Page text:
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Freeporters take part in local protests


Like many villages and hamlets across Long Island, Freeporters held local protests yesterday against police brutality in the wake of George Floyd’s death. 

About a hundred residents marched along the village streets towards village hall, as they carried signs and chanted “Black Lives Matter,” calling for justice for Floyd and others who have died under police custody. 

During the protest, residents shouted for not only these types of deaths to end, but also criticized local business owners who published posts on social media that undermined the validity of the protests and the Black Lives Matter movement. 

The protesters were followed along by local and Nassau County police officers. 

The Nautical Mile was kept blocked off from the protest path. 

Freeporters also joined a nearby protest in Merrick Road, where protesters from Merrick, Baldwin and other nearby villages and hamlets congregated together outside the Trader Joe’s, in Merrick.  

Then the demonstrators, brandishing cardboard signs, decided to move the protest into Merrick Road. That was when Nassau County police intervened to stop them, forming a wall of blue two rows deep across the sidewalk outside a Wendy’s to prevent them from moving.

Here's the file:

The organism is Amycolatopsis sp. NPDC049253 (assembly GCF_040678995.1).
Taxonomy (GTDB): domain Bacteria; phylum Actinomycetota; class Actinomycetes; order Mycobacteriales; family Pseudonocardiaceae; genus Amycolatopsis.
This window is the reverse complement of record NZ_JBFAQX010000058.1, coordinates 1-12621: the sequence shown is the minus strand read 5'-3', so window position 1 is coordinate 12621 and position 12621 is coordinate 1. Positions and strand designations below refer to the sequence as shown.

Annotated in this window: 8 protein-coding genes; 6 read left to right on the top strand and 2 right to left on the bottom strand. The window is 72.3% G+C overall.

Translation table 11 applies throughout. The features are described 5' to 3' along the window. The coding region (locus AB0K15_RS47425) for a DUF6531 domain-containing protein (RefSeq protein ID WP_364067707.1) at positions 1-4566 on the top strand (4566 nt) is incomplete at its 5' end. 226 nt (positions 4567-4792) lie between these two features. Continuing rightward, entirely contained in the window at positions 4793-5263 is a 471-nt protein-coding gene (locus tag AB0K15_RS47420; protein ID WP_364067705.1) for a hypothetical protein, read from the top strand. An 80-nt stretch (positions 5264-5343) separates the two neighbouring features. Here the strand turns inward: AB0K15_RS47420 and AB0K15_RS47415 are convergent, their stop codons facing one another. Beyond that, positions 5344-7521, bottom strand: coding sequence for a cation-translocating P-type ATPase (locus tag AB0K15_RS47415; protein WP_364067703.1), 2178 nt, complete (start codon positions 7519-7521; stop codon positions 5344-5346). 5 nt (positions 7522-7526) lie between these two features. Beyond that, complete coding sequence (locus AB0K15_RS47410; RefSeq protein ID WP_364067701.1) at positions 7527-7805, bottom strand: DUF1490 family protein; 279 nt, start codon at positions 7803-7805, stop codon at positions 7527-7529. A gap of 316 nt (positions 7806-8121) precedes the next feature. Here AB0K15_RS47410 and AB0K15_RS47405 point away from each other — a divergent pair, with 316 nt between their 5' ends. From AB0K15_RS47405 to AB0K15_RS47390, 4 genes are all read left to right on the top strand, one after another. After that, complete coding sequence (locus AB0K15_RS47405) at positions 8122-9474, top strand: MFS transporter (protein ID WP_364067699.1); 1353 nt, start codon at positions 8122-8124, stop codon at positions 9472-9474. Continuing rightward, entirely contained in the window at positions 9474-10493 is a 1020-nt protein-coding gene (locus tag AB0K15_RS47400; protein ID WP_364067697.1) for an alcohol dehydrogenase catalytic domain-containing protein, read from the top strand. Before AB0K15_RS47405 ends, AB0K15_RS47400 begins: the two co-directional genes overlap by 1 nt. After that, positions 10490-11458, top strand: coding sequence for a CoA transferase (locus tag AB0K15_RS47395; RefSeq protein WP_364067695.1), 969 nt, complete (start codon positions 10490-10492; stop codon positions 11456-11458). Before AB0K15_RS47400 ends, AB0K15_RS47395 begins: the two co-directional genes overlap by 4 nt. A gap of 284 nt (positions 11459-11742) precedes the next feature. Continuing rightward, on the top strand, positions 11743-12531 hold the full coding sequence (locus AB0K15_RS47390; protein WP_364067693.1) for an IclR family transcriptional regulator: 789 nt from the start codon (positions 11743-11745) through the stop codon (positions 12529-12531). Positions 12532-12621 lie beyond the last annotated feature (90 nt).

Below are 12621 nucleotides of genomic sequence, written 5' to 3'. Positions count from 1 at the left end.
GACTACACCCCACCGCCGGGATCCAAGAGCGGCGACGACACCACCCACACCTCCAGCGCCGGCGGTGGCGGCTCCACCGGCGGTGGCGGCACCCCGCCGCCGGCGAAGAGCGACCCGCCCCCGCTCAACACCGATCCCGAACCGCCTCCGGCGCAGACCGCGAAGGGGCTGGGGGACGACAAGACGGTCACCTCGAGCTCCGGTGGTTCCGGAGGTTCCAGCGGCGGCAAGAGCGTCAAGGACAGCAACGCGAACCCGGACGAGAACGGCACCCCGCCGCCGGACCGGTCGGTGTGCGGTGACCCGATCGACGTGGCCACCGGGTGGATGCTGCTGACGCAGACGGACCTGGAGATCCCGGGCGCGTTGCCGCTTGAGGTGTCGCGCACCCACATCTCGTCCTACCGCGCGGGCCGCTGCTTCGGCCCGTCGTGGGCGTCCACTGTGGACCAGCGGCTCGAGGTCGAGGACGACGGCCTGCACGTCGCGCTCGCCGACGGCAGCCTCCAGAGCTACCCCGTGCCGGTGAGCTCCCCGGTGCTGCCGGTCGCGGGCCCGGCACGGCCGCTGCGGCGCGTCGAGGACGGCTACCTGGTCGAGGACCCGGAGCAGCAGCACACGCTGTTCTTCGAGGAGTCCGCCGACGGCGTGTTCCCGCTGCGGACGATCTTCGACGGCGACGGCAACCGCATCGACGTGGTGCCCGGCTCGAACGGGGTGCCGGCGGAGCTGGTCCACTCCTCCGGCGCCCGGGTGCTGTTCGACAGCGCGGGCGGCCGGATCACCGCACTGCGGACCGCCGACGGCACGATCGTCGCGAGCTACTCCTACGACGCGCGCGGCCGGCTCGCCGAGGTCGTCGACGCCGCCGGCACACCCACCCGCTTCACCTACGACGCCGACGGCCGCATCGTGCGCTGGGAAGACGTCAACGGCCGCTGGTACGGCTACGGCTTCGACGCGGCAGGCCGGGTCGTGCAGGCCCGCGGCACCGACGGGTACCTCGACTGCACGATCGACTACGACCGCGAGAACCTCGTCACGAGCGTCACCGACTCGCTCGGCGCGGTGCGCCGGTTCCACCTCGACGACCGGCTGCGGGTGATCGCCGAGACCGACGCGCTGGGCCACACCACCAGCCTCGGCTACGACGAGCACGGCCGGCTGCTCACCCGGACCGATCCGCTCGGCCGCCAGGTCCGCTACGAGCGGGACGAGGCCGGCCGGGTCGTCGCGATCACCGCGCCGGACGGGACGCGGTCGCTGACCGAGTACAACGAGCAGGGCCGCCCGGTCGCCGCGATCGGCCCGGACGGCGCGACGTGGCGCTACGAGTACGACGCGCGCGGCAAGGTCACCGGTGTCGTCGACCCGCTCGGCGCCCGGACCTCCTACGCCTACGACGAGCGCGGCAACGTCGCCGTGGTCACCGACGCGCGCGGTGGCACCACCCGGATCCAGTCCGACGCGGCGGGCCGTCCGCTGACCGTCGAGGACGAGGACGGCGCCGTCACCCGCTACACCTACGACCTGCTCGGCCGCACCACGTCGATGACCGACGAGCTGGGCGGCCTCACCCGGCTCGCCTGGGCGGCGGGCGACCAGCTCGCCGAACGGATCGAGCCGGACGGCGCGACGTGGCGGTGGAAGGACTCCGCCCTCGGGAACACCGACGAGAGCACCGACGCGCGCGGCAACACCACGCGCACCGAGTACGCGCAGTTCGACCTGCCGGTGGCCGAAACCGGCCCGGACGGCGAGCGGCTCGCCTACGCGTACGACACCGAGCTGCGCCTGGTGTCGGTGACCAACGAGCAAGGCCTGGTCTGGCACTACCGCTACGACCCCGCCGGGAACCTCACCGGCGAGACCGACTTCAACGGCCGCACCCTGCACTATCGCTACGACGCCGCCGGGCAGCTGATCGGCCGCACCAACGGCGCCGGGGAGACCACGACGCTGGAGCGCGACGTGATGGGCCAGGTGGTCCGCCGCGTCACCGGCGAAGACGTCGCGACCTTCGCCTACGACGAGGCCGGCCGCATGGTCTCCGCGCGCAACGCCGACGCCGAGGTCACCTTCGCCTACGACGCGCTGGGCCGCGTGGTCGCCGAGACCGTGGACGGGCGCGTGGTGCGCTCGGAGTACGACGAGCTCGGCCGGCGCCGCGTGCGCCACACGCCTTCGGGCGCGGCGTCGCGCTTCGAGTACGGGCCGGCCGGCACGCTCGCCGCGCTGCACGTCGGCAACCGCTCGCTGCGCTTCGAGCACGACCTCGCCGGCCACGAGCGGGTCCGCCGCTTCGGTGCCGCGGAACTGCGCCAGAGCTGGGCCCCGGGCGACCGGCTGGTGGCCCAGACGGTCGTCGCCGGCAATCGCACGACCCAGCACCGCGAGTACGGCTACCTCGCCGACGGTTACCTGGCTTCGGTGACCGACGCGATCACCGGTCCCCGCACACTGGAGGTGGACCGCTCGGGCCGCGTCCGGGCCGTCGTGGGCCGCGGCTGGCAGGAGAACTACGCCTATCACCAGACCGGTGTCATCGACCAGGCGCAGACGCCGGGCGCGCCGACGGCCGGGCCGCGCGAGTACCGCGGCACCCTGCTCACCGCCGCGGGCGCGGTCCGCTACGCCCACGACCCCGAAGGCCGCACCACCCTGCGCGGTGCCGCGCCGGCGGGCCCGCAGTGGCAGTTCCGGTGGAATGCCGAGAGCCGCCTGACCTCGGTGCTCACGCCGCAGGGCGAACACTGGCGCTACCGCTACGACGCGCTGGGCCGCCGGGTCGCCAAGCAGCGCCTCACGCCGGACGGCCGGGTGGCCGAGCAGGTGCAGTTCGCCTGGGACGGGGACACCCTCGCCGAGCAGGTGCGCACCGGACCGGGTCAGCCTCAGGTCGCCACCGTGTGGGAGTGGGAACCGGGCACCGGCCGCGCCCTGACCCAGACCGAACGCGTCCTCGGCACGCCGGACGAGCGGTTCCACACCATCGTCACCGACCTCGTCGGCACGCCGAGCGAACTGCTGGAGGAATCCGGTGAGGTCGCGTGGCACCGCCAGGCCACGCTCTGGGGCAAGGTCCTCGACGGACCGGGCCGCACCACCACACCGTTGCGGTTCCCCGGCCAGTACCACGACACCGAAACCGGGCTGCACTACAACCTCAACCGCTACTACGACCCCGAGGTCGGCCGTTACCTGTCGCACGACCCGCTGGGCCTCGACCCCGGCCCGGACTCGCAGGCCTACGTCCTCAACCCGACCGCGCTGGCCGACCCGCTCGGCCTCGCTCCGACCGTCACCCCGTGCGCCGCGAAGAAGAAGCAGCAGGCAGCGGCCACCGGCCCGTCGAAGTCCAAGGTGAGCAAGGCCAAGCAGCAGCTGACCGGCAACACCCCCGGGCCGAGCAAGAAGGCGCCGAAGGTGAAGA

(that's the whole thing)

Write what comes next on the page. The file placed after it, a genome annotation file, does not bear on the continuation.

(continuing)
The protesters pleaded with police to let them pass, but the officers would not move. Many protesters knelt on the pavement and implored police to join them. Still, the officers wouldn’t move.

The protesters, most of whom were young people, grew increasingly agitated, believing they were being prevented from exercising their right to free assembly. They were not, however. The police were waiting for more officers to arrive so they could form a human barrier to escort the protesters past a group of about 30 people who stood on the sidewalk roughly 150 feet away shouting, “Tell them to go home!” They also pointed north to the Long Island Rail Road station on Sunrise Highway and said protesters should head there.

Eventually, with dozens of police lined up to escort the protesters along Merrick Road, they continued to move, past the group of angry people shouting at them, to Babylon Turnpike, before circling back to where they started.

“Now that we came here to do what we did, spread the word,” Marian Lopez, of Baldwin, told the crowd. “All of you guys did a great job.”

The protesters then quietly dispersed, some escorted to their cars by police.